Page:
# Ascoli's theorem: A subspace F of C(X,R^n)

1. Nov 15, 2009

### symbol0

I just read Ascoli's theorem: A subspace F of C(X,R^n) has compact closure if and only if F is equicontinuous and pointwise bounded.

Then it says, As a corollary: If the collection {fn} of functions in C(X,R^k) is pointwise bounded and equicontinuous, then the sequence (fn) has a uniformly convergent subsequence.

Can anybody tell me why the corollary follows from the theorem?

2. Nov 16, 2009

### g_edgar

Re: corollary

in a metric space, when you have a compact subset A, then any sequence in A has a convergent subsequence. Now apply this to the appropriate metric space of functions, so that convergence in the metric is uniform convergence of functions.

3. Nov 16, 2009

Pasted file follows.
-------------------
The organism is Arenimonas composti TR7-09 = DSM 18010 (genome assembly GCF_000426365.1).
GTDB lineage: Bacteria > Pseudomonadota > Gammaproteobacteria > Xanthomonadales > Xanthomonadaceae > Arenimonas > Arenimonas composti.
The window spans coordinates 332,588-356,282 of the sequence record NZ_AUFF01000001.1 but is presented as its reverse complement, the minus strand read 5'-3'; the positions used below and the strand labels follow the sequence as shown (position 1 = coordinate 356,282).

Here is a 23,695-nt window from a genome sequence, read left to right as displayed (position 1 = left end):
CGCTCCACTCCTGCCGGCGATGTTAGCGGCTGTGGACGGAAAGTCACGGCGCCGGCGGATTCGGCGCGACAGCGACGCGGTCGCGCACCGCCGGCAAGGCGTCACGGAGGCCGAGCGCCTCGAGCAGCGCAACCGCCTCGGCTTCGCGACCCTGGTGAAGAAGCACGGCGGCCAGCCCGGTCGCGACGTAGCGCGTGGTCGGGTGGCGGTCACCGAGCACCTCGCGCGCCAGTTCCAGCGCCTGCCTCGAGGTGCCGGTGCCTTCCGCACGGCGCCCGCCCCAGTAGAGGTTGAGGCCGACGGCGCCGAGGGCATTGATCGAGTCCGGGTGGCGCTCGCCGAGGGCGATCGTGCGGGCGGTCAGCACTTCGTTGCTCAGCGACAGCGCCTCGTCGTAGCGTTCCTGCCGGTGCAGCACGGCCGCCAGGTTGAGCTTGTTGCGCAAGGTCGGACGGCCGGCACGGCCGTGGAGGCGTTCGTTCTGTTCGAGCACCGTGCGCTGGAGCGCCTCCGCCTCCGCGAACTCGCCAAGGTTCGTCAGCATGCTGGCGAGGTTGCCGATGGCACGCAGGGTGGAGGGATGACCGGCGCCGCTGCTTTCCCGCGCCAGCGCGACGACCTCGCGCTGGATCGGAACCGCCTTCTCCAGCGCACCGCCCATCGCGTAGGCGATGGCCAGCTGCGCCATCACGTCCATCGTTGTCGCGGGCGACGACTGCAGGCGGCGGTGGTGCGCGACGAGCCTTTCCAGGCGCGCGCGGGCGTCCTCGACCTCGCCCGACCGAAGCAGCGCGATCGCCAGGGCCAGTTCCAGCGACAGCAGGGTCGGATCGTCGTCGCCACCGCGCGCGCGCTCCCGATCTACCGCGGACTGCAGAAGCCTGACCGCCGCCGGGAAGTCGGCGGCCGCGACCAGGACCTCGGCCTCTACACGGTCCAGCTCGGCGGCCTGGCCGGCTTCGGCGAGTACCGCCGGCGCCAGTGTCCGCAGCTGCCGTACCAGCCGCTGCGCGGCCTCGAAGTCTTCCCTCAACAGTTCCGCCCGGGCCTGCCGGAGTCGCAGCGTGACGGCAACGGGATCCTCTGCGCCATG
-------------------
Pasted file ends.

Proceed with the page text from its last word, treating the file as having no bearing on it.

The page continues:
### symbol0

Re: corollary

Thanks Edgar,
The problem I see with your reply is that here the closure of the sequence is compact (by Ascoli's theorem), so as you say, this closure has a convergent subsequence. But we don't know that the sequence itself is compact, so how do we know that it has a convergent subsequence?

4. Nov 16, 2009

### quasar987

Re: corollary

I think that here, we are taking F as the subspace generated by the f_n's. Then F has compact closure. Now, the f_n are in F and so in particular, they are in the closure of F. Therefor the sequence {f_n} has a convergent subsequence (in C(X,R^k)).

AFAIK, it does not make sense to say that a sequence is compact.

5. Nov 16, 2009

### symbol0

Re: corollary

Of course!!! how could I miss that? ohh, I know.
For some reason, instead of thinking that every sequence of a compact metric space has a convergent subsequence, I was thinking: every compact metric space has a convergent subsequence. I guess I was very tired.

Thank you for clarifying.